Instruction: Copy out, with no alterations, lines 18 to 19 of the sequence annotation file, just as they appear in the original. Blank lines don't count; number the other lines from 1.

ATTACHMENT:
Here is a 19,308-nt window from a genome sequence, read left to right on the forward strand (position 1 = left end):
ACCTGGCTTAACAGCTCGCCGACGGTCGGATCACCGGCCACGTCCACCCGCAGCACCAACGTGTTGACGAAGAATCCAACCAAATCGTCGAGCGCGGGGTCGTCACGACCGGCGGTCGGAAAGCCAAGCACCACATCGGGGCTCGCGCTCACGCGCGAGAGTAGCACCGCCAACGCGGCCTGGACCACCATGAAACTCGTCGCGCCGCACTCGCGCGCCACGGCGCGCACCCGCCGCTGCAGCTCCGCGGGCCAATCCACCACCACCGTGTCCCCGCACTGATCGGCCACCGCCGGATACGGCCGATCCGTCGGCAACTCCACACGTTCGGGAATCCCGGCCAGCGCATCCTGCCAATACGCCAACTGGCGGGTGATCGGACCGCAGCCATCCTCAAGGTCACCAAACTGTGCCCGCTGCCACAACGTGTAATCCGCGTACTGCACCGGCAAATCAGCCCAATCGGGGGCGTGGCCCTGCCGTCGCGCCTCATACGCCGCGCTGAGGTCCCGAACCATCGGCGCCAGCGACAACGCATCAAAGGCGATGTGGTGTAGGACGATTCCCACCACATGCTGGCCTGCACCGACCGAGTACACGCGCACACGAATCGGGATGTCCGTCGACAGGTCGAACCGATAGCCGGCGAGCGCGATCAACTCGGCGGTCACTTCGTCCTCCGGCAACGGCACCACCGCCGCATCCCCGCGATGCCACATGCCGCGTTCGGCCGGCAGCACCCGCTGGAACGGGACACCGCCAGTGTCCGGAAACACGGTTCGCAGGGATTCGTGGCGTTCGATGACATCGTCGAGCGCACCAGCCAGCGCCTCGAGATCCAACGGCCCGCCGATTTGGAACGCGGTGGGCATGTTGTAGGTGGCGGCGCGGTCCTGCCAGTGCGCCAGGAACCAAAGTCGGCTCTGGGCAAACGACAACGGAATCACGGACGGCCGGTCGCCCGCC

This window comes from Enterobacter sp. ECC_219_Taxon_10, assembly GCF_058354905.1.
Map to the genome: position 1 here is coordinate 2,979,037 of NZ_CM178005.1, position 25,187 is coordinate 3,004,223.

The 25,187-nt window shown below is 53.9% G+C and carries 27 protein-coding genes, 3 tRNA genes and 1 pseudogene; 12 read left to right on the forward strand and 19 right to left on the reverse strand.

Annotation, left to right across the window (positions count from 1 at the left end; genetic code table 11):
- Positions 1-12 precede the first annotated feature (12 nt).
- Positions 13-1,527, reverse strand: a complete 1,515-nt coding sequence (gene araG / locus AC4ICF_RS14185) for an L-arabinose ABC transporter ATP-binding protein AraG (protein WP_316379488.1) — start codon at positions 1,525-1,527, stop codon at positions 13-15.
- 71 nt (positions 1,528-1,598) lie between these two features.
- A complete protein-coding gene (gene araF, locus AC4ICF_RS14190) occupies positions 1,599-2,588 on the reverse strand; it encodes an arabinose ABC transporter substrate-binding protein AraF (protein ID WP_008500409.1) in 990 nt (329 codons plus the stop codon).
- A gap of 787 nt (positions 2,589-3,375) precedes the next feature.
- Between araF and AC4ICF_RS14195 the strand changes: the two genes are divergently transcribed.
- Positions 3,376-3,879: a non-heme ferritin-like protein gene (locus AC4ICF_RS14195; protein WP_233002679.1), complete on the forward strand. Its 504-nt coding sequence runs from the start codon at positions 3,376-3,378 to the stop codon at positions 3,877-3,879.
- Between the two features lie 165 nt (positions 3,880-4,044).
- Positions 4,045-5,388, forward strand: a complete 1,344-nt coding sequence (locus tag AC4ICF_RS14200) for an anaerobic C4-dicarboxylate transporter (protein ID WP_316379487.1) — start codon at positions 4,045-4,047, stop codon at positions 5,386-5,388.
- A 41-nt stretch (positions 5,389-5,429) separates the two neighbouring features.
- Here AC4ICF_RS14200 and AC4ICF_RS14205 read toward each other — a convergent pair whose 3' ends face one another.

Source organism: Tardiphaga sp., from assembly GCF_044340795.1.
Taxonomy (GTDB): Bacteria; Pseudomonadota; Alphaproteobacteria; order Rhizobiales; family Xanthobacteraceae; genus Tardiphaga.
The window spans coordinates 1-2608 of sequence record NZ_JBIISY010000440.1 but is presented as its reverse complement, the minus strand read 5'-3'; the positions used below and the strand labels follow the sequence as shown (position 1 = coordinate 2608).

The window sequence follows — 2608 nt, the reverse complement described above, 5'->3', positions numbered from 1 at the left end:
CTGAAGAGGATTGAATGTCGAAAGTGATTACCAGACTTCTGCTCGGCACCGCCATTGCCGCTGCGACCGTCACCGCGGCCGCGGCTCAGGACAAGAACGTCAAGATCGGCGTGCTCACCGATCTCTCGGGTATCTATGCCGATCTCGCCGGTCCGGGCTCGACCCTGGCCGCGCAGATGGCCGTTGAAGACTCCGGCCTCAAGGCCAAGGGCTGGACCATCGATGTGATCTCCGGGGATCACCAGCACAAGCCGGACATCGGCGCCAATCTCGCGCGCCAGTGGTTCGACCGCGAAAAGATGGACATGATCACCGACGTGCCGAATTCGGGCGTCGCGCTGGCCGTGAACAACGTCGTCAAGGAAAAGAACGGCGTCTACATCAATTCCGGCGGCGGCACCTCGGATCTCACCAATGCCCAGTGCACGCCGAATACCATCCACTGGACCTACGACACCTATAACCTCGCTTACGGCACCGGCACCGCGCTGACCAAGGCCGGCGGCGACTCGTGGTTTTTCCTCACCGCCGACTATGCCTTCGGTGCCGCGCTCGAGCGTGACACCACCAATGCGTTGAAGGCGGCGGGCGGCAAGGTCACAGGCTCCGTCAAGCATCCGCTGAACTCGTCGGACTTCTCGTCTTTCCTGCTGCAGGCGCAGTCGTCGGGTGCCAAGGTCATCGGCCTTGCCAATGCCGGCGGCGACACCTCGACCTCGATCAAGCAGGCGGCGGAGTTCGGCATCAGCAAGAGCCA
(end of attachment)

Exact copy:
Source organism: Tardiphaga sp., from assembly GCF_044340795.1.
Taxonomy (GTDB): Bacteria; Pseudomonadota; Alphaproteobacteria; order Rhizobiales; family Xanthobacteraceae; genus Tardiphaga.